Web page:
Applause from readers for U of T’s “Step Forward” plan and a caution about invisibility
Applause for Career Planning
When I was studying to become a chemical engineer in the 1950s, I was required to work for a number of hours in the chemical industry in order to receive my degree. That on-the-job experience coupled with what I was learning in the classroom provided terrific career preparation.
A good university education is a key ingredient in helping a person achieve
a rewarding and successful life, but the rising cost of a university degree has called into question whether its value, measured in better lifetime earnings, still exceeds its cost.
The “Step Forward” program, as outlined by President Meric Gertler (“Job Ready,” Spring 2014), sounds like a very good idea. Carrying that further, perhaps it’s time for U of T to offer courses on career planning. Students would gain access to data regarding what new jobs can be found (and where), as well as the talents and skills necessary to rank among the best-qualified candidates for these jobs.
I applaud President Gertler’s leadership in developing programs that will help students succeed after graduation. This could very well become one of the most important competitive values that U of T offers to its students and, as he stated, to our society.
Richard M. Clarke
We Need More PhDs
In his recent column, President Meric Gertler affirms the value of a university education, noting that the competencies and knowledge U of T students gain “will help prepare them for a lifetime of success.” Graduate education, particularly at the PhD level, focuses on research, which imparts high-level skills. In the biochemistry department, only 15 per cent of PhD graduates now end up in academia, so the department created a graduate course in professional development, intended to help students develop a broader skill set while expanding their professional network. These students are more prepared to take advantage of today’s diverse career opportunities. We need more PhDs in industry, in business, in the charitable sector and in government. PhDs are the thinkers, communicators, problem-solvers, innovators and leaders that Canada and the world need now and tomorrow.
Professor, Department of Biochemistry,
University of Toronto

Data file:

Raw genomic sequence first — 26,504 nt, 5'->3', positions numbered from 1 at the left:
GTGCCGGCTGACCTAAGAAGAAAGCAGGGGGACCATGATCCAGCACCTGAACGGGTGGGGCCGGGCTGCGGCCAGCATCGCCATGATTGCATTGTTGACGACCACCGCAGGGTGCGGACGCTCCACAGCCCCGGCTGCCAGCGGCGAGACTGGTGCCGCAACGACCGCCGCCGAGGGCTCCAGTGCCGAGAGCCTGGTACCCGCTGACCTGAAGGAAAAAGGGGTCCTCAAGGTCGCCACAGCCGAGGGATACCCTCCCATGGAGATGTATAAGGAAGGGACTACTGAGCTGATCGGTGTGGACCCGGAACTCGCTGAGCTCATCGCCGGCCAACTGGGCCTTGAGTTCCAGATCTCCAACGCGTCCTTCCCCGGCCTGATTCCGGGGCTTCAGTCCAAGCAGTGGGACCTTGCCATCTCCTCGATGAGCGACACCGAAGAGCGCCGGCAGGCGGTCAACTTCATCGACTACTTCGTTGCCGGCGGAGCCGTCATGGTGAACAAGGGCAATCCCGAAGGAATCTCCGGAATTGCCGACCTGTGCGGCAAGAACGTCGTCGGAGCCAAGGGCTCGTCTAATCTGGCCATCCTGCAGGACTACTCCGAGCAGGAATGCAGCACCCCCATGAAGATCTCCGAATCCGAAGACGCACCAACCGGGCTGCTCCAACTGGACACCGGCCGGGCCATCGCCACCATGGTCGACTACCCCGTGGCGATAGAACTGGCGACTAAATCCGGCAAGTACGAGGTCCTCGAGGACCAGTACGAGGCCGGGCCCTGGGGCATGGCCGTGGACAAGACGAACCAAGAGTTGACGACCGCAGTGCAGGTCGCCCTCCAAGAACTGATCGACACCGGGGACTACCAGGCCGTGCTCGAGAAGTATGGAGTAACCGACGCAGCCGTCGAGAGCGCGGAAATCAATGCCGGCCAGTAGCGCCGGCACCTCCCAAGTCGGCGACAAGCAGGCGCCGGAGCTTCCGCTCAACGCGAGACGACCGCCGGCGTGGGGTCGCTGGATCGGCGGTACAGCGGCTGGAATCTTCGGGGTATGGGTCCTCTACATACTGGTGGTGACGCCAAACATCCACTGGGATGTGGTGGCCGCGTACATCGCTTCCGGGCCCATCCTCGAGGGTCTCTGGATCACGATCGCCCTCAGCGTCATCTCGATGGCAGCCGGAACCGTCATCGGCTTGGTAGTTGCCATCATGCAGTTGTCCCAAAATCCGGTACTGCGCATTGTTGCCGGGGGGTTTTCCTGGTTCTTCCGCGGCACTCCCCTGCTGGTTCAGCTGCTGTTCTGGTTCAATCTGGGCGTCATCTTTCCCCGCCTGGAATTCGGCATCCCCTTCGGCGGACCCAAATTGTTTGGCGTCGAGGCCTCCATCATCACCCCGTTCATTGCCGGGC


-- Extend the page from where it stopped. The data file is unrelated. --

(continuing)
The “Time Capsule” photo in the spring issue (“Game of Kings and Queens”) caught my attention. As an undergraduate, I was fortunate to participate in two simultaneous chess matches at Hart House. The first, held in the Debates Room in the fall of 1953, was a 50-board test with the grandmaster Samuel Reshevsky, considered by many (including Bobby Fischer) to be one of the finest chess minds of that decade. A few months later, I found myself, with 99 others, seated in the Great Hall for an exhibition with Frank Anderson, then Canadian champion. No need to dwell on the outcomes: Reshevsky, working his two knights into my ranks, carved me up with surgical precision; the latter contest, although taking much longer, had the same result. Nonetheless, they remain treasured memories from my five years at the University of Toronto.
Paul Van Loan
BA 1957 Victoria, MSc 1958
Santa Cruz, California
The Uses of Invisibility
The technology developed at the University of Toronto to make objects invisible to radar will no doubt please the military (“A Real Life Cloaking Device,” Spring 2014). The article’s last sentence, however, suggests implications that might not be entirely beneficial: “A more advanced version of the technology might one day work with light waves, making objects invisible to the human eye.” This would be good for bank robbers and home burglars, but not so good for bank managers and home owners. On the other hand, it would be ideal for teens sneaking into the house after curfew!
BEd 1975 OISE
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